Everyone seemed to be aware of the departure time the next day as 6:30AM spawned a whole slew of activities. I have to say that not having to pack up a tent was perfect. My setup and breakdown time was never this good in the past. I was one of the few ready to rock and roll when 6:30AM was upon us. Only 2 guys from Golden Saddle stayed behind. It was a brisk 2 miles down the same way we came up. We crossed the 3 streams again. We found our way back to the paved roads again.

Bike parking

Time for Coffee

Half of the group (the faster riders) decided to peel off to make it to #LARiverCampCoffee by 7:30AM. The other half (which I belonged to) was led through Hahamongna Watershed Park through gravel roads parallel JPL and south into the Rose Bowl. We made our way down the Arroyo and eventually onto the Arroyo Seco Bike Path. We weaved through Highland Park during rush hour, and then eventually got back on the LA River Bike Path. We got there at almost 8:30.

There were a lot of people (20+) there enjoying their coffee and pastries as we rolled up. Many familiar faces greeted us. We all stayed to the end before the original “slow crew”, Errin, Ben, and Gio (he works at TCB) decided to make our way out of the LA River towards Eagle Rock, where we agreed on a delicious pit stop at Donut Friend. Errin & Ben took off back to Errin’s house because Ben had to make his way to Ojai’s The Mob Shop, and Errin needed to get to work.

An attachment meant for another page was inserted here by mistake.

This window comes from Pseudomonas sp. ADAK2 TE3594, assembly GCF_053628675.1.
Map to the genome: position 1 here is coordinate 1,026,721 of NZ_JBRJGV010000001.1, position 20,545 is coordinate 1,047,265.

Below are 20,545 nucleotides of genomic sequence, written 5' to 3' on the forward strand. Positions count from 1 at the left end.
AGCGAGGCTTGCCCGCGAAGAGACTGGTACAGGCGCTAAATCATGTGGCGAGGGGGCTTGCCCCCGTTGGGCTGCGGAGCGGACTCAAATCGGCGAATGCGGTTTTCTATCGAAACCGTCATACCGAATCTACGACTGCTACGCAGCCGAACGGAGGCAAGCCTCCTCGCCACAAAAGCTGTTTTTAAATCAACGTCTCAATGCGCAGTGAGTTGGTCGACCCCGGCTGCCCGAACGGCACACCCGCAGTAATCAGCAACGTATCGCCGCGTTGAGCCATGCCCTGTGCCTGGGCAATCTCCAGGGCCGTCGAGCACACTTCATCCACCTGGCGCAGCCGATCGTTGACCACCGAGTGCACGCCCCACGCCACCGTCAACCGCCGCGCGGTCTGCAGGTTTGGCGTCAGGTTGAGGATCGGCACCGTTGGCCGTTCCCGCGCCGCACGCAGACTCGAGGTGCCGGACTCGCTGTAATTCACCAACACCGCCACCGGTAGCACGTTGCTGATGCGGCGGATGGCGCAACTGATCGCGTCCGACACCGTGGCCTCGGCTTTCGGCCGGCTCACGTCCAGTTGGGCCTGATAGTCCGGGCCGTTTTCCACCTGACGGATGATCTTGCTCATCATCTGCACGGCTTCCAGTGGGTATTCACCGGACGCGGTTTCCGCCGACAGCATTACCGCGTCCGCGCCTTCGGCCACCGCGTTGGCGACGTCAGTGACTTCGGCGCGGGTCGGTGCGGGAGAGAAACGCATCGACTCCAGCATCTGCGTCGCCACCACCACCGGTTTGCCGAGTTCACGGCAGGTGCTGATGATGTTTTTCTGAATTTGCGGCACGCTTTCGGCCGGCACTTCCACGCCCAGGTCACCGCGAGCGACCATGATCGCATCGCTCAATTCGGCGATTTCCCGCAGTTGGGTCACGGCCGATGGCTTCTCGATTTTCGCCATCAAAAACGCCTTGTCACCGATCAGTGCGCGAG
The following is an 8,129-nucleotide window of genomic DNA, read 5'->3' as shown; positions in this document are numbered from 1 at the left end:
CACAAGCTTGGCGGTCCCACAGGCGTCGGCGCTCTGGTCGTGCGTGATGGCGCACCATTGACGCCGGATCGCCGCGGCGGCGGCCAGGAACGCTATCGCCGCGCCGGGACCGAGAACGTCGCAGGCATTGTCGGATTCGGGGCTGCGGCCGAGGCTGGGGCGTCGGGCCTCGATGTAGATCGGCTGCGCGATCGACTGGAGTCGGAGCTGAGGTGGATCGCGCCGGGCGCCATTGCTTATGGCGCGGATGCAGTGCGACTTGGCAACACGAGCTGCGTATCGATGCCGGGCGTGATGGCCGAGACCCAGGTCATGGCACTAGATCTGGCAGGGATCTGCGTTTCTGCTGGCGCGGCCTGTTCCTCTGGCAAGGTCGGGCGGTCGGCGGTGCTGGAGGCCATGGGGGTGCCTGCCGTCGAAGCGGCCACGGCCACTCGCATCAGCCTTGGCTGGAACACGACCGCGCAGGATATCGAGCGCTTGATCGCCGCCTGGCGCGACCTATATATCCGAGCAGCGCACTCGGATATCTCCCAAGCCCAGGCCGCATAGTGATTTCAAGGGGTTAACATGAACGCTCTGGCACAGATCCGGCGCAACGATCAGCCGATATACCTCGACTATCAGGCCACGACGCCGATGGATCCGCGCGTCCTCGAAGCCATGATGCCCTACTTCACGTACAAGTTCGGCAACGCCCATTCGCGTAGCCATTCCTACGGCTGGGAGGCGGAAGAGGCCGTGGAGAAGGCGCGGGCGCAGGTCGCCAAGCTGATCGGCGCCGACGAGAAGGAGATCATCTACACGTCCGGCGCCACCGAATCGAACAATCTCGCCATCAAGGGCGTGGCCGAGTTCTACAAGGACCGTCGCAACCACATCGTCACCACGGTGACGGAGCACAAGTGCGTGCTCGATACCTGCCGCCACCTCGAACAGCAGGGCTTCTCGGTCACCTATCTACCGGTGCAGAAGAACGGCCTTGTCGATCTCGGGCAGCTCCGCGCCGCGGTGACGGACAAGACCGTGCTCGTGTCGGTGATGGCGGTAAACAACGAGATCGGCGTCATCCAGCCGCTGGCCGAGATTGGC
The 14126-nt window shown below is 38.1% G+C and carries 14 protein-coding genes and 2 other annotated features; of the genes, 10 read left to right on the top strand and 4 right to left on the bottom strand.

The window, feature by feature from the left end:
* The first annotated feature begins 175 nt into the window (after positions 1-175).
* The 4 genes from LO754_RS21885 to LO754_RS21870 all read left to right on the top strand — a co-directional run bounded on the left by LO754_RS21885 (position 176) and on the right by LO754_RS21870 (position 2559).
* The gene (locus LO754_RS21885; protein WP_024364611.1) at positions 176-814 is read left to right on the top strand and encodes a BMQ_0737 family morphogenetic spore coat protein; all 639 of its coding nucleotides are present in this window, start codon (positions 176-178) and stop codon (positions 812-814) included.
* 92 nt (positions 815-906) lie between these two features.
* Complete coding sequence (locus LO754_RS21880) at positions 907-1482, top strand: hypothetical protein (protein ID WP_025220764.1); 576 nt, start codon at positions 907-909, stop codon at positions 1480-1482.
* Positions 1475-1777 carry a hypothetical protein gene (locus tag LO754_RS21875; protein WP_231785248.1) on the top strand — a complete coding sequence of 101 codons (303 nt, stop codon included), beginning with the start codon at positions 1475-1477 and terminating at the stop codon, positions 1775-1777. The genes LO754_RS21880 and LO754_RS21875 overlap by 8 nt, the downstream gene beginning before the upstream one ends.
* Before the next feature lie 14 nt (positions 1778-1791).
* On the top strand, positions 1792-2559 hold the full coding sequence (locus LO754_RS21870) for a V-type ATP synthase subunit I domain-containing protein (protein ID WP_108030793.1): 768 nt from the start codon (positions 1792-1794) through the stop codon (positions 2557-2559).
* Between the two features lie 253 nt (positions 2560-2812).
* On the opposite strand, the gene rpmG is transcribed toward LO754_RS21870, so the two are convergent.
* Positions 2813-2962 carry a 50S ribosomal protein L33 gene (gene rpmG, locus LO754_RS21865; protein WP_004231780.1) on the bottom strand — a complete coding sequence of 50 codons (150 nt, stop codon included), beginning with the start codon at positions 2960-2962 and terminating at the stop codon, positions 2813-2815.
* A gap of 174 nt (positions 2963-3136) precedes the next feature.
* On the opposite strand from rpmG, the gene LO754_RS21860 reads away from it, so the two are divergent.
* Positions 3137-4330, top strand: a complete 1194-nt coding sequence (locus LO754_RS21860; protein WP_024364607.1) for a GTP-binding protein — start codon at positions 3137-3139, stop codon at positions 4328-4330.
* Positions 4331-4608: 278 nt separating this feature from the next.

JPL Mission Control

JPL was Calling

The rest of us (5), rode back up to JPL. John led our way into the JPL campus, where we were given guest passes and met with Marty, who was riding a Surly Pugsley fatbike. We rode up more inclines through the campus. John showed us really cool things that JPL is working on. We got to see a simulate Rover in action. We saw a control room in action. He brought us down to the area where there was going to be a bikepacking presentation given by Chris of TCB. A handful of people came by to check out the presentation. They examined all of our bikes and asked questions about bike camping.